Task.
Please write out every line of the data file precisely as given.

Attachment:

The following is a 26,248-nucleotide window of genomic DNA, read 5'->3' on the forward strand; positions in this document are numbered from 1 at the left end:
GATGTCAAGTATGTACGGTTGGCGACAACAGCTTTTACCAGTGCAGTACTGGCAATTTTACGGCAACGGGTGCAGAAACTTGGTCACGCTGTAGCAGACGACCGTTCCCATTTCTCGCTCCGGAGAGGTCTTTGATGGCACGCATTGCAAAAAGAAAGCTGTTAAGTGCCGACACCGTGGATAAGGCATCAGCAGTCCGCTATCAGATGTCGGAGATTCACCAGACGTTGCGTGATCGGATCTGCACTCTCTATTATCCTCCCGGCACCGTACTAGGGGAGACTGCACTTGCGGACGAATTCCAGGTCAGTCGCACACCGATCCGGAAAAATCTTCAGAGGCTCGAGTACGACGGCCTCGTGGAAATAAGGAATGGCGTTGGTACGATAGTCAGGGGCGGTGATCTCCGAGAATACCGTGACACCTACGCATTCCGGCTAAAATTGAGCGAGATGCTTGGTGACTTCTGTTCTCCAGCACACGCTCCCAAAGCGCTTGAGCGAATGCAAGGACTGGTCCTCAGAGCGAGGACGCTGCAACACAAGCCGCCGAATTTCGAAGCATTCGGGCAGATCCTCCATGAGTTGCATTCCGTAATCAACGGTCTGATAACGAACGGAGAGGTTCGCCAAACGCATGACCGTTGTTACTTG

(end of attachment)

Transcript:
The following is a 26,248-nucleotide window of genomic DNA, read 5'->3' on the forward strand; positions in this document are numbered from 1 at the left end:
GATGTCAAGTATGTACGGTTGGCGACAACAGCTTTTACCAGTGCAGTACTGGCAATTTTACGGCAACGGGTGCAGAAACTTGGTCACGCTGTAGCAGACGACCGTTCCCATTTCTCGCTCCGGAGAGGTCTTTGATGGCACGCATTGCAAAAAGAAAGCTGTTAAGTGCCGACACCGTGGATAAGGCATCAGCAGTCCGCTATCAGATGTCGGAGATTCACCAGACGTTGCGTGATCGGATCTGCACTCTCTATTATCCTCCCGGCACCGTACTAGGGGAGACTGCACTTGCGGACGAATTCCAGGTCAGTCGCACACCGATCCGGAAAAATCTTCAGAGGCTCGAGTACGACGGCCTCGTGGAAATAAGGAATGGCGTTGGTACGATAGTCAGGGGCGGTGATCTCCGAGAATACCGTGACACCTACGCATTCCGGCTAAAATTGAGCGAGATGCTTGGTGACTTCTGTTCTCCAGCACACGCTCCCAAAGCGCTTGAGCGAATGCAAGGACTGGTCCTCAGAGCGAGGACGCTGCAACACAAGCCGCCGAATTTCGAAGCATTCGGGCAGATCCTCCATGAGTTGCATTCCGTAATCAACGGTCTGATAACGAACGGAGAGGTTCGCCAAACGCATGACCGTTGTTACTTG